But the real reason is this isn’t the 1930’s and we aren’t on a gold standard. There is no reason for a government to confiscate gold like there was back then. We can print all we want and there is no peg that we need to maintain. Let gold go to the moon. Who cares?

        • Nov 10, 2019 at 11:58 am

          If you are a central bank and you can print money and use it to buy gold why wouldn’t you?

        • bungee
          Nov 10, 2019 at 1:21 pm

          Ambrose Bierce,
          Well, central banks DO buy gold. Where do they get their money from?
          But more to your point, the CBS are trying to keep the game going, not blow it up.
          Of intrest might be some of their past “agreements” concerning gold selling and leasing.

    • JZ
      Nov 9, 2019 at 6:53 pm

      The people have NO right for yield on their savings. Fine. But the people have the burden of inflation? And they promise they won’t stop until inflation is 2%?
      I am with you. I don’t think savers have any right for yield. But I think they have to get some yield to hide their inflation target, right? Other wise, this NO RIGHT ONLY BURDEN deal is hard to swallow. I don’t think they want to educate then mass that way because there are 300 million guns.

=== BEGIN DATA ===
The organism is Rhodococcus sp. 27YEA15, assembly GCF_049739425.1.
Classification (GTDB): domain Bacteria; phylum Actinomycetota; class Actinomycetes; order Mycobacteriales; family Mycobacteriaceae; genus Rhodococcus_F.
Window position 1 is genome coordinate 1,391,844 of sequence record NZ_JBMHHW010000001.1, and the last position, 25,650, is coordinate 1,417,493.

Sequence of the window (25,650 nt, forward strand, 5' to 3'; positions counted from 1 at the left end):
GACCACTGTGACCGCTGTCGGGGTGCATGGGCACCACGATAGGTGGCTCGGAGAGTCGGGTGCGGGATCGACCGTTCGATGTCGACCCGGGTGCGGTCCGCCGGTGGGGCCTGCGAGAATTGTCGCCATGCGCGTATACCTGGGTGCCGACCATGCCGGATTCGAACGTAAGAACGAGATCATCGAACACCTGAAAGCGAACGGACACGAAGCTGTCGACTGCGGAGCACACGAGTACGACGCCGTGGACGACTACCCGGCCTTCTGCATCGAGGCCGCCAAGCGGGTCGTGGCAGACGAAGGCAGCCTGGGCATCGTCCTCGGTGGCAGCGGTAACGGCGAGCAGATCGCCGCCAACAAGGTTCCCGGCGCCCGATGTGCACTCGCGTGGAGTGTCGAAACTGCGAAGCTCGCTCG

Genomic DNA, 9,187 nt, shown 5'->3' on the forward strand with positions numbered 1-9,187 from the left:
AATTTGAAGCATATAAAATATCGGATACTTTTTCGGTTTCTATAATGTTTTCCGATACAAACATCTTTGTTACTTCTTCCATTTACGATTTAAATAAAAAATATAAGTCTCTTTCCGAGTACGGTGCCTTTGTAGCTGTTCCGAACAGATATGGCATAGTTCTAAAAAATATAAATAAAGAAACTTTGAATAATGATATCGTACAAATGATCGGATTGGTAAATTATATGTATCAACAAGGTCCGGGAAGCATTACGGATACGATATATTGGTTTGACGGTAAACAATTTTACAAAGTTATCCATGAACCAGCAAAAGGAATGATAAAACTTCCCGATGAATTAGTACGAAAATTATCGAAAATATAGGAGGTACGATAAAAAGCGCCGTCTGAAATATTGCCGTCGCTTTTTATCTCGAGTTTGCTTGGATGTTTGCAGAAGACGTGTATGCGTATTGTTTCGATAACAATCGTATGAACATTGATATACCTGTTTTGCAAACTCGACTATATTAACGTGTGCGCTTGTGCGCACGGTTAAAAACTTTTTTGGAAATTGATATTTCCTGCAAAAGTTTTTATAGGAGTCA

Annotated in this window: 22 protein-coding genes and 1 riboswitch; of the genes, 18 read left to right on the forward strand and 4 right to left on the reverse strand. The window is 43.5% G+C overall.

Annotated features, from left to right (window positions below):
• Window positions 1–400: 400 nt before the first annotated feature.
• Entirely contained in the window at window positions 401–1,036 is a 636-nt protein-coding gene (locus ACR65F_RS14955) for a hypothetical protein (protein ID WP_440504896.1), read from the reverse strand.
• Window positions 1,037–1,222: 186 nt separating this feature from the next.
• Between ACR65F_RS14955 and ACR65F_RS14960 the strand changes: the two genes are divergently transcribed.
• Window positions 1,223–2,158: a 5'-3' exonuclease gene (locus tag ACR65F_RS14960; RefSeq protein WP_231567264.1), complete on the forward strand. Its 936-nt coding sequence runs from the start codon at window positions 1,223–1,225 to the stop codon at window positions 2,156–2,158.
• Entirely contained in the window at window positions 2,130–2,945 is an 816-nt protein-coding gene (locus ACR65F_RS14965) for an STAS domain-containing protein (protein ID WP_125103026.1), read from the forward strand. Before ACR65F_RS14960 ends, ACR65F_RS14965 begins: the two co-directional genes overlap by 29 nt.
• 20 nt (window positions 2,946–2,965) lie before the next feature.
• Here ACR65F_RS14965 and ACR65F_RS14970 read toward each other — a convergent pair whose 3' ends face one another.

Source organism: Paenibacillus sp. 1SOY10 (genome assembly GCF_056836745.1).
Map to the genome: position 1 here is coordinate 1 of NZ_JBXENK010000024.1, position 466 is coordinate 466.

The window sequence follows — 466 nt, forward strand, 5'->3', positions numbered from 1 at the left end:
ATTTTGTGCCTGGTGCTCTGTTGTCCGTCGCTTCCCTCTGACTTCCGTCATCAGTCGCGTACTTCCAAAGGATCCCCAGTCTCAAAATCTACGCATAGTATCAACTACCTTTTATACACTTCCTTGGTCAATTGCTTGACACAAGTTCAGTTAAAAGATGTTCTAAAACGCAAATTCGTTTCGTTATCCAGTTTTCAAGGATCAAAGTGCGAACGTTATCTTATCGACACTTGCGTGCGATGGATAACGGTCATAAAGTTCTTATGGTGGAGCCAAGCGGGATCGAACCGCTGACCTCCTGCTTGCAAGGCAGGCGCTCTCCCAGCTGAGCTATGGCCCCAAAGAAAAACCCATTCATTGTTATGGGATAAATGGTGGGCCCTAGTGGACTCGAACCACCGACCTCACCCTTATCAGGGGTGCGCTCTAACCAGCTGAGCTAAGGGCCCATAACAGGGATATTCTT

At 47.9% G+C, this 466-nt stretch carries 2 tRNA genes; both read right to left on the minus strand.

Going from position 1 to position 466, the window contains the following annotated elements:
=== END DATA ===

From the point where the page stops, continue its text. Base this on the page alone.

• Brant Lee
        Nov 10, 2019 at 7:01 am

        It just shows how worthless our ‘Money’ is when people are saying savers have no right for yield. It wasn’t always that way before the dollar printing presses geared up, all ties to gold were dropped and banks competed for our savings (Yes, there was a time when banks actually did).

        • Unamused
          Nov 10, 2019 at 12:16 pm

          It just shows how worthless our ‘Money’ is when people are saying savers have no right for yield.

          Present value is still positive. Future value, not so much.

          The trick is to exchange it now for something that will have value in the future. That at least hasn’t changed.

    • Memento mori
      Nov 9, 2019 at 7:12 pm

      Currency devaluation is not the right thing to do, its the immoral thing to do.
      You are right that that earning a return is associated with investing, not saving, but that is the case when inflation rate is zero. Any inflation above zero is stealing from savers and in a honest world need to be compensated by a real return.

      • Dietmar
        Nov 10, 2019 at 12:44 pm

        I would say, the main point is that these gangsters steal our purchasing power, in other words our time is worth less and less. Even if you put more work and effort into something you end up with less, as long as we are forced to deal with FIAT currencies. With each €, $, £, ¥ we accept or pay with we reinforce the chains.